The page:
This year, a study of 52 cardiac-arrest patients in Slovenia, published in the Journal of Critical Care, found that the 21% who had near-death experiences also had high blood levels of carbon dioxide, which has been associated with visions, bright lights and out-of-body experiences.
A study of seven dying patients at George Washington University Medical Center, published in the Journal of Palliative Medicine, noted that their brainwaves showed a spurt of electrical activity just before they were pronounced dead. Lead investigator Lakhmir Chawla, an intensive-care physician, notes that the activity started in one part of the brain and spread in a cascade and theorized that it could give patients vivid mental sensations.
Patience appeared on the scene just when spiritualism, enjoying its last great American revival, collided with the age of science, and a brigade of investigators, including magician Harry Houdini, prowled the nation to expose bogus mediums. Since most mediums were women—the spiritualist movement accorded women social status they rarely attained elsewhere—this crusade turned into an epic battle of the sexes: supposed hard-nosed men of science against swooning female seers.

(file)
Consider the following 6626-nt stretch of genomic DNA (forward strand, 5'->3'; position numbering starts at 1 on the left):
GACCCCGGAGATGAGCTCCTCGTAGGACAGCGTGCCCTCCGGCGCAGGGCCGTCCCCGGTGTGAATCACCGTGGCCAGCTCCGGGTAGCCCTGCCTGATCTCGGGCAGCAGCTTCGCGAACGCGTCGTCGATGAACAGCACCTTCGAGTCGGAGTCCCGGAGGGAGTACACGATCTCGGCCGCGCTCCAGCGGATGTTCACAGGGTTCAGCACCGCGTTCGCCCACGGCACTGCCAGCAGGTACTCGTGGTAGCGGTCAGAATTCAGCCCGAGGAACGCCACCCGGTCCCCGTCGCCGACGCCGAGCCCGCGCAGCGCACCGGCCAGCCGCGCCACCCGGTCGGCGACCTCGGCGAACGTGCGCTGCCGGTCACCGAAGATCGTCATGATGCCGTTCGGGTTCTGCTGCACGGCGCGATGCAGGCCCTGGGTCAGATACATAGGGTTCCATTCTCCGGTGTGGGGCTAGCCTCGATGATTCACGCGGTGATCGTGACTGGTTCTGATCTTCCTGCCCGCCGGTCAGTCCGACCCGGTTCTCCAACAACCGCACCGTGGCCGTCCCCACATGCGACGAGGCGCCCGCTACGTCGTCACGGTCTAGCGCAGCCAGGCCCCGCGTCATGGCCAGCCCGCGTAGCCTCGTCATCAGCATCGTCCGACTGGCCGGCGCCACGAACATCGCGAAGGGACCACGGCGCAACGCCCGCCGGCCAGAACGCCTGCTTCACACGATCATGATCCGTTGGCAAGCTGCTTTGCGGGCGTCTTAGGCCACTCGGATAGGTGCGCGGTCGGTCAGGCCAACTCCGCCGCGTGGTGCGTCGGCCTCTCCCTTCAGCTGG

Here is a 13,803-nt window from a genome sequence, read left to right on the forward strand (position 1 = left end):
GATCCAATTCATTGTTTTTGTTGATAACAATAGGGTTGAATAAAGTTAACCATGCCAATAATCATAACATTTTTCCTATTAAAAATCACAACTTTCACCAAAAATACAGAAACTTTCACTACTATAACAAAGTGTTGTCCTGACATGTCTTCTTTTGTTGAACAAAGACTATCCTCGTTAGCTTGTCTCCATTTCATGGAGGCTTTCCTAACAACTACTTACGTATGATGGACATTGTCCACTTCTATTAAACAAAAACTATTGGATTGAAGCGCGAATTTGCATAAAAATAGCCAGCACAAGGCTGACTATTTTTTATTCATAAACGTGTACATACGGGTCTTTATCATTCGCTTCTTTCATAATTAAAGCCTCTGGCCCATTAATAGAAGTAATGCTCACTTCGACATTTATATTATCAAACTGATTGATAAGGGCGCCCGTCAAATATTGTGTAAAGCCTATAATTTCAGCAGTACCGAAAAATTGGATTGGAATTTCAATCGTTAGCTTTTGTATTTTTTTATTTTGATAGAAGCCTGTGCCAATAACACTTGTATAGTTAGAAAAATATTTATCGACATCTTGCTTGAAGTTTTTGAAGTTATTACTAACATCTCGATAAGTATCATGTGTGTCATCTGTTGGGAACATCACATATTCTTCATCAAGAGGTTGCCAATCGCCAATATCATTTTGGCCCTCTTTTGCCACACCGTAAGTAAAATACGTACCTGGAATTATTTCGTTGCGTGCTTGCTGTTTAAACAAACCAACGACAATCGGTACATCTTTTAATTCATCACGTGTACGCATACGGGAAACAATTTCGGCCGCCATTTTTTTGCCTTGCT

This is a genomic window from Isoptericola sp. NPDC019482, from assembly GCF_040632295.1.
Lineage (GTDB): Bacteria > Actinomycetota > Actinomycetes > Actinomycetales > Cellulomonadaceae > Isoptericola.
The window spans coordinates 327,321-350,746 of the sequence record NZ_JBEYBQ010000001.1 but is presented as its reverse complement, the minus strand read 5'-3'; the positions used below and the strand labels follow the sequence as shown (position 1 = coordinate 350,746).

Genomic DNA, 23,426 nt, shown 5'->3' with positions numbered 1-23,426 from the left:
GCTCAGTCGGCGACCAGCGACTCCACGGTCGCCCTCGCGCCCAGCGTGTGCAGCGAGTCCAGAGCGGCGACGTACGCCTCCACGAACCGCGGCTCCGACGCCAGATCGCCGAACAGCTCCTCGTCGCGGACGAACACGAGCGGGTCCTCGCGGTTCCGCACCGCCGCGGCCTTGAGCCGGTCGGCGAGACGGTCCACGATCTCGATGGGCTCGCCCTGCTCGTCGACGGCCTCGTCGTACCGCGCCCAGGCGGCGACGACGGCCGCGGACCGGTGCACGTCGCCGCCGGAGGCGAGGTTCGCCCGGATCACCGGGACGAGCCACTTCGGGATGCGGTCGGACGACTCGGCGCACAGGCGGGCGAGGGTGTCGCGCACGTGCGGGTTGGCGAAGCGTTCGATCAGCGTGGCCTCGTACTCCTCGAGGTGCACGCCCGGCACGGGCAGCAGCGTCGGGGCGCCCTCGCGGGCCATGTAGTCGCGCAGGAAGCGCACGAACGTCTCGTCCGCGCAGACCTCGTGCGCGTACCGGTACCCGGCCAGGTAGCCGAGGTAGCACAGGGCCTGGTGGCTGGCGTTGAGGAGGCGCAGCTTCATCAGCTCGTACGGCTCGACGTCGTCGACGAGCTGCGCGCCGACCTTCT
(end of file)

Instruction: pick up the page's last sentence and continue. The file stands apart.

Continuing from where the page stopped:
The Patience Worth case remains one of the most tantalizing literary mysteries of the last century, a window onto a vanished era when magic seemed to exist because so many people believed in it. In the decades since Pearl Curran’s death, in 1937, no one has explained how she produced Patience’s writing. Combing through the voluminous archives, however, a modern sensibility starts to see clues and patterns that may not have been apparent at a time when science was just starting to explore the far reaches of the human mind.